5 Tips for Investors Thinking Real Estate Investment

jim kobzeff


Sep 5, 2017

Ask many seasoned real estate investors how to make money real estate investing and they'll tell you to "buy low and sell high". Fair enough. But that doesn't really say much to novice investors who already know that principal but are trying to become more savvy about real estate investing in general.

After all, unless the numbers are screaming "low" or "high" loud enough to be heard several counties away, the novice investor knows it will take some digging into a rental property's financial performance to correctly make that determination.

So it seemed like a good idea to list a few things novice real estate investors should be aware of before making any final real estate investment decision. It should be noted that we are limiting our suggestions to income-producing properties only (not bare land).

1. The Correct Property Type

All rental income property primarily falls into one of two categories:

  1. Residential (i.e., "dwelling" rental, such as an apartment complex)
  2. Commercial (i.e., "space" rental, such as an office complex)

Understanding these categories is essential when comparing "similar-type" properties. For instance, you would not compare an apartment complex to an office complex.

2. How Does It Compare to the Market?

This is a preliminary assessment only. Based upon recent sales of other similar-type income properties in your local market, how does the subject property measure up? Here are a couple of samples to give you the idea:

  • "Do you regard the subject property as good, inferior, or heads and shoulders above the rest?"
  • "Does your assessment apply to the property's current condition, or with minimal alterations?"

3. How Does It Stack Up to the Competition?

This takes the assessment a step deeper and concerns the subject property's location, age, type of construction, condition, unit size, amenities and features. In this case, make your evaluation on the basis of two categories.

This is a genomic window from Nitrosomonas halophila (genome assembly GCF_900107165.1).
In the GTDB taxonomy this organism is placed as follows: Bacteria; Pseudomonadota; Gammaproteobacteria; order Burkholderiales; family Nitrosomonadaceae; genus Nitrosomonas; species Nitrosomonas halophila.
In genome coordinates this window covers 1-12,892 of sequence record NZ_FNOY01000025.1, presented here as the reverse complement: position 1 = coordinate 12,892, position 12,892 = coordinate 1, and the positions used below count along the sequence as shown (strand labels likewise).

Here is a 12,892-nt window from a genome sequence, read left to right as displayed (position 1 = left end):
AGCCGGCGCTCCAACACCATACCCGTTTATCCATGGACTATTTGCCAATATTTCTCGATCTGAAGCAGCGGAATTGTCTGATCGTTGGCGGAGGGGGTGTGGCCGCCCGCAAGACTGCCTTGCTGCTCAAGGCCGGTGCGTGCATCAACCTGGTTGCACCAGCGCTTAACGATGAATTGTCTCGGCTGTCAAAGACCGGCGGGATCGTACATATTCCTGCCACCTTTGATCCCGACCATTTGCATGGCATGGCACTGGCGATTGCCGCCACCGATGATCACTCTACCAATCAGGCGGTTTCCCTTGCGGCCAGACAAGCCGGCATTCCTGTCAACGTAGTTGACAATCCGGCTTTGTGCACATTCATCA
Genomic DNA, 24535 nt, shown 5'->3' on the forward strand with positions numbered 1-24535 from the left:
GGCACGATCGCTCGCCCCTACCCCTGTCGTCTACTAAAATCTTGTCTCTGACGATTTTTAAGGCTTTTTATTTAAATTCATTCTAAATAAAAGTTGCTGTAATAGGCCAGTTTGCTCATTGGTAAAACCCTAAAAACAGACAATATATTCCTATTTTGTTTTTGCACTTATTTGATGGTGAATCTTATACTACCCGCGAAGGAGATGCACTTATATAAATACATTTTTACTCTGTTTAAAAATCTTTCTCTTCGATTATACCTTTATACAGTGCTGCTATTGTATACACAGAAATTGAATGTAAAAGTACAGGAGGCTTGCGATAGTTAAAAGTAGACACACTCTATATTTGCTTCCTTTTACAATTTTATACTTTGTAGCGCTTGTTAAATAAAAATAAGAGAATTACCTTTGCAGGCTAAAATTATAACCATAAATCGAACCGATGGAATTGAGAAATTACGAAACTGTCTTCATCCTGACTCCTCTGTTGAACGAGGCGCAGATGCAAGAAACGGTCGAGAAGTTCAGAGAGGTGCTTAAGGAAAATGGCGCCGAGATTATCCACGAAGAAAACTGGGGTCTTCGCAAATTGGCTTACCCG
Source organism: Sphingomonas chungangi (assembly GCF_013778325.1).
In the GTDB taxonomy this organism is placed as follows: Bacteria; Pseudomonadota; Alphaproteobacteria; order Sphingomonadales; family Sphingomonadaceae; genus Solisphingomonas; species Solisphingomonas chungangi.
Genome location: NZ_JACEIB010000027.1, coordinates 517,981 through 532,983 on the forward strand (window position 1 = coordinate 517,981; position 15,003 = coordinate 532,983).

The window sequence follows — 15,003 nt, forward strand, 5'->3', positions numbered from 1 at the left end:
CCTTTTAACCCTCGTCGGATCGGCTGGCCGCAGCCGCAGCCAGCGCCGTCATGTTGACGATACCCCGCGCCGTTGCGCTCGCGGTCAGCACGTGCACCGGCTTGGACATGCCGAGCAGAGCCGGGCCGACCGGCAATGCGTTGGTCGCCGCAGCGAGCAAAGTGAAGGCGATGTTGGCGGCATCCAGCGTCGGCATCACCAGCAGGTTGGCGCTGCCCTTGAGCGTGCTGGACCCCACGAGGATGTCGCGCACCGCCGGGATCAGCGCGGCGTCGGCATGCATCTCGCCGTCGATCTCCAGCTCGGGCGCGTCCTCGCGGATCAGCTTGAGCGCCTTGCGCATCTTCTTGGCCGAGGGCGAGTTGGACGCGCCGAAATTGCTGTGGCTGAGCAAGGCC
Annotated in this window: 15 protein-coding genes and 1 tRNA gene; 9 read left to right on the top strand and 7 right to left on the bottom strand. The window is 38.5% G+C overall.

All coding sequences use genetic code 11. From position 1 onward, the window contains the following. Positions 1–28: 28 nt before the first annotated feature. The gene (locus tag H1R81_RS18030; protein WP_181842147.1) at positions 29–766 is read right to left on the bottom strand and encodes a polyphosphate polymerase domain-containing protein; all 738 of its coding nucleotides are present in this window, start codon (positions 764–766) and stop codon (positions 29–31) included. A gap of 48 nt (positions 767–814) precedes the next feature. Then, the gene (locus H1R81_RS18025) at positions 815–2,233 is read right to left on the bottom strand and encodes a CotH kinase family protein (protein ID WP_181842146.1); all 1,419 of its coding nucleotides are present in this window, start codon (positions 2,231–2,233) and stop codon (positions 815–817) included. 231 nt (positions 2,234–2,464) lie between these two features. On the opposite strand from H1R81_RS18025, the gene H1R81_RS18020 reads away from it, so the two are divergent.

1. "Unchangeable" (e.g., property location)
  2. "Changeable" (e.g., property condition)

Obviously you want to place more emphasis on the unchangeable (like location) so pay close attention to things like the property's proximity to shopping, schools, major highways, and so on.

4. What are the Physical and Economic Characteristics?

This concerns the type of rental agreements already in force that might impede or inhibit a real estate investor from making substantial improvements to the property. Here's the idea.

  • Although long term leases provide some amount of financial security, they essentially hamper any opportunity to make improvements that might warrant higher rents and perhaps add value to the investment property.
  • At the same time month-to-month agreements are less financially secure, they do offer opportunities to improve the space when vacant and in turn a chance for the investor to seek out tenants willing to pay higher rents perhaps on longer term leases.

5. How Real Are the Numbers?

Real estate investing involves a lot of number crunching to determine the cash flow, rates of return and profitability for any income-producing property.

  • Rental income
  • Vacancy and credit allowance
  • Operating expenses
  • Debt service

The key here is to be sure that your investment analysis relies on realistic numbers for all your projections. This applies whether you're thinking about selling or buying a property because unrealistic financial data will skew the property's value and can result in a poor investment decision.

james kobzeff author

James Kobzeff
Jim is a former realtor with over thirty years real estate investment property experience. He is the developer of ProAPOD's real estate investment analysis software solutions.